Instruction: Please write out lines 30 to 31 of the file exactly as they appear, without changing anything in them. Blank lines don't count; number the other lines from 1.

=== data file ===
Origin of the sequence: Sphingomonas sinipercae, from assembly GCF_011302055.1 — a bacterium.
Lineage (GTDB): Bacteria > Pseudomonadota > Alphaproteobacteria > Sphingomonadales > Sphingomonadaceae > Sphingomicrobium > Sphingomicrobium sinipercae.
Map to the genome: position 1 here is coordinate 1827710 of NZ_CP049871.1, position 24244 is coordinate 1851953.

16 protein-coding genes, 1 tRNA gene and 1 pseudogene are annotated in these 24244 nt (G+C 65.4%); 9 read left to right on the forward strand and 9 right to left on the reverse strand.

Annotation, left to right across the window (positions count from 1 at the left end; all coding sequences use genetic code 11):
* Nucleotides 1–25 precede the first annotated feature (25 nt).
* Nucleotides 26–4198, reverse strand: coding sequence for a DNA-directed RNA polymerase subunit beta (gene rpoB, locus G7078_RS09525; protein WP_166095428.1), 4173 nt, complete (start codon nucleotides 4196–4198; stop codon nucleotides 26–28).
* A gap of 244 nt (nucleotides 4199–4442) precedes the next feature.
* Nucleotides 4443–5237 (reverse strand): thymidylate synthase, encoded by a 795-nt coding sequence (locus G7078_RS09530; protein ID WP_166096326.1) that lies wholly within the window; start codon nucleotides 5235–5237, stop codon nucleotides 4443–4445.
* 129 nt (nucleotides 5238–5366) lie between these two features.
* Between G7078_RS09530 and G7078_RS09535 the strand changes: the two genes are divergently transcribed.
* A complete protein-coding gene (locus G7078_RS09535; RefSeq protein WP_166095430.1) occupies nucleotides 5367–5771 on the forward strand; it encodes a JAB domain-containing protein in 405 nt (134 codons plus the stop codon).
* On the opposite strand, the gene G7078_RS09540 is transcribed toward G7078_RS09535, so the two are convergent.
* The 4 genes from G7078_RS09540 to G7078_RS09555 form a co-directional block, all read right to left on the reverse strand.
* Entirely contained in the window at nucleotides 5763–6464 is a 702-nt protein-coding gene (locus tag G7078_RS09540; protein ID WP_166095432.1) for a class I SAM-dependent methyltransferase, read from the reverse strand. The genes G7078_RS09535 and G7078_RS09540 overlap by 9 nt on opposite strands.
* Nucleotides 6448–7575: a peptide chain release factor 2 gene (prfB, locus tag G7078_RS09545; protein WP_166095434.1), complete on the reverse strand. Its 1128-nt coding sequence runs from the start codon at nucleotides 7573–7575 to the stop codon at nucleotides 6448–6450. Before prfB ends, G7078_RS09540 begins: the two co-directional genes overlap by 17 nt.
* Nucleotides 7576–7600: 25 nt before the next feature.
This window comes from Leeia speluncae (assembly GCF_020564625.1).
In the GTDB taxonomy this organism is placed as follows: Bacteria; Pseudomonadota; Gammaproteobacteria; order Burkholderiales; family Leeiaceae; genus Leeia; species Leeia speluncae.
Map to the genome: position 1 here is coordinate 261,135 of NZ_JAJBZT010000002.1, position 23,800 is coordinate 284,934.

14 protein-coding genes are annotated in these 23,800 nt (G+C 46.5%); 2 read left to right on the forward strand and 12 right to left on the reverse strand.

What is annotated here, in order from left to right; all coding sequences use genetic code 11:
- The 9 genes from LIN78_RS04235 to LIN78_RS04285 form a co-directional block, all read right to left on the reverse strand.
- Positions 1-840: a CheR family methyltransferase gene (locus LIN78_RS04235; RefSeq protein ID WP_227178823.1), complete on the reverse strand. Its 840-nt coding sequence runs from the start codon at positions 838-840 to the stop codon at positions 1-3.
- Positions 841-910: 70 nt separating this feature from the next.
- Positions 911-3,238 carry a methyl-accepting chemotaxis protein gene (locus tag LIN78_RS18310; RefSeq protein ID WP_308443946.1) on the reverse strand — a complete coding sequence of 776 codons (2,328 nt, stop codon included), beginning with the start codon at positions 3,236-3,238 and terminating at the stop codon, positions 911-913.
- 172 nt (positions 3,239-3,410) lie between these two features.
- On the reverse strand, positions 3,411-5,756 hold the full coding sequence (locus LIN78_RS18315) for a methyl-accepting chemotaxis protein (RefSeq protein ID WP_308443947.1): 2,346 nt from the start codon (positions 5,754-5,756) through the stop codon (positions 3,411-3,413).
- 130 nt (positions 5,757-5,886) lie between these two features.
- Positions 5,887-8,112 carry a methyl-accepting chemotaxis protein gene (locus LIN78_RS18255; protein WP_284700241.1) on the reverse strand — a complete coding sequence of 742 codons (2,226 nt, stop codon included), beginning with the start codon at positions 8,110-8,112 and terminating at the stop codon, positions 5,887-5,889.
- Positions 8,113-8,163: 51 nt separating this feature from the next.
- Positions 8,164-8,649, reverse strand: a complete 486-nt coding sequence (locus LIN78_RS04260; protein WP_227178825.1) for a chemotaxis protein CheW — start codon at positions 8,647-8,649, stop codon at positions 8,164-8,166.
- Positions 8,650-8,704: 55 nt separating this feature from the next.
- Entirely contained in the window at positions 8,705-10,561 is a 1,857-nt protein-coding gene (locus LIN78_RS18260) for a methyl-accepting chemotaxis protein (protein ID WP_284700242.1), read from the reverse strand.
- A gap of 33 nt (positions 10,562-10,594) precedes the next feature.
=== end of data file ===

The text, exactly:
- Positions 5,887-8,112 carry a methyl-accepting chemotaxis protein gene (locus LIN78_RS18255; protein WP_284700241.1) on the reverse strand — a complete coding sequence of 742 codons (2,226 nt, stop codon included), beginning with the start codon at positions 8,110-8,112 and terminating at the stop codon, positions 5,887-5,889.
- Positions 8,113-8,163: 51 nt separating this feature from the next.